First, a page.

Nevertheless Governor McAuliffe thinks he’s dodged a bullet, because tolling opponents could have insisted on widening I-66 all the way to Rosslyn.

In fact that is precisely what Delegate LeMunyon wants to do. He is the principal patron of HJR 110, which requires the Virginia Secretary Transportation to study:

  •  adding “one, two, and three new lanes and multi-modal capacity to Interstate 66 in each direction between the Capital Beltway and Washington, D.C.”; 
  • combining Route 29 and I66 in Arlington into a limited access, double deck highway;
  • buying up land for additional lanes; and
  • selling air rights to pay for it.

My principal objection to the “compromise” is not that it will dump induced traffic at a key intersection in Ballston where plans for 1,000 new units of hi-rise housing with parking are also in the works—thus making Ballston a dangerous place to walk or ride a bike. Think Tysons Corner. My objection to the deal is that it is just the first leg in a plan that will ultimately pave over Arlington with an eight to ten lane super highway as per HJR 110 and dump the induced traffic at the terminus of I-66 on Constitution Avenue in DC.

ACST Statement at Feb. 2016 TPB Meeting

Arlington Coalition for Sensible Transportation
Statement to the National Capital Region Transportation Planning Board
by Allen Muchnick, president, February 17, 2016

I’m Allen Muchnick with the Arlington Coalition for Sensible Transportation (or ACST).  Since 1999, ACST has advocated "wiser, not wider" management and multimodal improvements to I-66 inside the Beltway, to most effectively move people and minimize highway congestion and travel times.

One year ago, VDOT proposed the I-66 inside the Beltway Multimodal Project for addition to the CLRP.  Since then, this project was substantially modified in several ways, in response to feedback and pushback from the public and some of their elected officials.  In particular, the restoration of HOV-3 was delayed until after 2020, HOV requirements and tolling in the reverse-commute direction were dropped entirely, and the completion of a four-mile eastbound widening of I-66 to Ballston was advanced from approximately 2025 to 2019.  The new CLRP project description form for this project, dated February 10, needs to be updated already to incorporate VDOT’s upcoming environmental assessment study for the four-mile eastbound widening.

Ever since the landmark 1977 Coleman Decision was nullified by Congress in 1999, our region has suffered from the lack of an adopted long-term management plan for this key multimodal corridor.  While VDOT’s 2011-2013 I-66 Multimodal Study pointed in the right direction, the changes to the Multimodal Project over the past year were partly a step backward.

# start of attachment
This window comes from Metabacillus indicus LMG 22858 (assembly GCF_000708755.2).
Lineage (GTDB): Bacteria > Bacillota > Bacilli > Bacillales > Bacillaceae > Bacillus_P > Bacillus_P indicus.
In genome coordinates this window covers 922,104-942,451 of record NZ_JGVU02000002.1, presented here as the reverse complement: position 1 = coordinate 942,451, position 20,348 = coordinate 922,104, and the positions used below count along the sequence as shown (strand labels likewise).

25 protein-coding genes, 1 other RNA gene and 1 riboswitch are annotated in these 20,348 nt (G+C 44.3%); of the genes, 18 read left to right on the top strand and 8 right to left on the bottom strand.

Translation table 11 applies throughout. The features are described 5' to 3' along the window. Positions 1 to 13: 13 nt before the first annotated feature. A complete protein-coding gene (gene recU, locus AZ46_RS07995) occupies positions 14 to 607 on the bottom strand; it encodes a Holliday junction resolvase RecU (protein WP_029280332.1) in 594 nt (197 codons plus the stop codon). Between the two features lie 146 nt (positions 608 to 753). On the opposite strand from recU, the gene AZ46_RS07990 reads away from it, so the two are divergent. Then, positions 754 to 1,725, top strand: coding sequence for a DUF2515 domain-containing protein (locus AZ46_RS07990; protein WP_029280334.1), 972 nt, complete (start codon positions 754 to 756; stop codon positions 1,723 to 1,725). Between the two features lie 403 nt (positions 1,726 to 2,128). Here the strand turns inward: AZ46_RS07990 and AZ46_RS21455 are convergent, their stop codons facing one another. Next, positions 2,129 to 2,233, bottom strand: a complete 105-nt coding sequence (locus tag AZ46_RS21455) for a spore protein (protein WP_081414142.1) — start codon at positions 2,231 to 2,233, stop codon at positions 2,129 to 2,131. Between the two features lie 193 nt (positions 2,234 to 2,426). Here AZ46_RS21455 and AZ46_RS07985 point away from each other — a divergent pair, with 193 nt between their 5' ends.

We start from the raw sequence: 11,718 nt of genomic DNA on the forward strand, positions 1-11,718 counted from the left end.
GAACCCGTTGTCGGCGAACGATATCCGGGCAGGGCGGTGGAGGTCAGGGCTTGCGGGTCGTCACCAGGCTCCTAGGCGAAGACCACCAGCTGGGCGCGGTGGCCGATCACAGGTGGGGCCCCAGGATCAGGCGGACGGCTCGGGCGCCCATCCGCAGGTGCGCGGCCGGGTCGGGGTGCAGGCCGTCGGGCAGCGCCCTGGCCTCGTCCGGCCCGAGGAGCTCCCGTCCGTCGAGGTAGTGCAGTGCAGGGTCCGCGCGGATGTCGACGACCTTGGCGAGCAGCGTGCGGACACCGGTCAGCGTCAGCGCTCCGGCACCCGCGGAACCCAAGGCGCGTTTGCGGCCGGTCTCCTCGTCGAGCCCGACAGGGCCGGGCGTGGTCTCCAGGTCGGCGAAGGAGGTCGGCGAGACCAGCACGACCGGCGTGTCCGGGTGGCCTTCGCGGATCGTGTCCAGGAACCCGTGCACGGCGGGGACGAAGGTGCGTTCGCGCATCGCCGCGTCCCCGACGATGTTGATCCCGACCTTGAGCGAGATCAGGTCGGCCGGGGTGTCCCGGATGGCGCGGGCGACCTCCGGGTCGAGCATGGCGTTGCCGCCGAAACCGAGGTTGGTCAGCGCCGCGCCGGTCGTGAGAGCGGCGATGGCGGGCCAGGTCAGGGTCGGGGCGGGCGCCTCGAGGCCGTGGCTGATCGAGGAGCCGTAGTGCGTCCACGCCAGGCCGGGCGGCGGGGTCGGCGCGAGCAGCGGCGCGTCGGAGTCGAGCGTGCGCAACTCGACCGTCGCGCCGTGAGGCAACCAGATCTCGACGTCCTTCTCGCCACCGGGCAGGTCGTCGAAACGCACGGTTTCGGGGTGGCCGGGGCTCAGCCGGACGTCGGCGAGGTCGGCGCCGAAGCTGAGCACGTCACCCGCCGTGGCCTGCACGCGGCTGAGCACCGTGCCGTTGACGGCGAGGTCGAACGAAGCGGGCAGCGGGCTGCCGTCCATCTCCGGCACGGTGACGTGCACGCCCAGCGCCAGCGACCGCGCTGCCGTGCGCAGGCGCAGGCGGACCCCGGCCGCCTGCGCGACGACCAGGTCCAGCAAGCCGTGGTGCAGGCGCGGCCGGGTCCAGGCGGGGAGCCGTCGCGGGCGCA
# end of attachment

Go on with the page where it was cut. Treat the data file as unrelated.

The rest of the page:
VDOT’s upcoming NEPA study for the four-mile eastbound widening is a critical opportunity for our region to develop and adopt a new long-term management plan for this entire corridor between I-495 and Rosslyn.  Besides evaluating, avoiding, minimizing, and fully mitigating the adverse impacts of the wider highway on adjacent communities and the natural and built environment, the upcoming NEPA study should develop and establish an accepted ongoing process to determine: 1) how and when HOV requirements and tolls should be expanded in the reverse-commute direction and even during peak weekend hours and 2) how and when HOV-3 should be restored.

The NEPA study should also carefully ascertain that the proposed four-mile eastbound widening does not create new eastbound bottlenecks where travel lanes are dropped at the East Falls Church and/or Ballston exits.

To best evaluate the merits of the proposed widening, the No Build Alternative for this NEPA study should include the peak-direction HOT operations that are scheduled for implementation by summer 2017, and at least one Build Alternative should include HOT operations in both directions without the widening.   

In conclusion, we ask the TPB to ensure that the upcoming NEPA study for the four-mile eastbound widening of I-66 is carefully scoped and crafted to develop and establish a new and robust long-term plan for wisely managing the I-66 inside the Beltway Multimodal Corridor for many years to come, to best move more people and minimize highway congestion and travel times.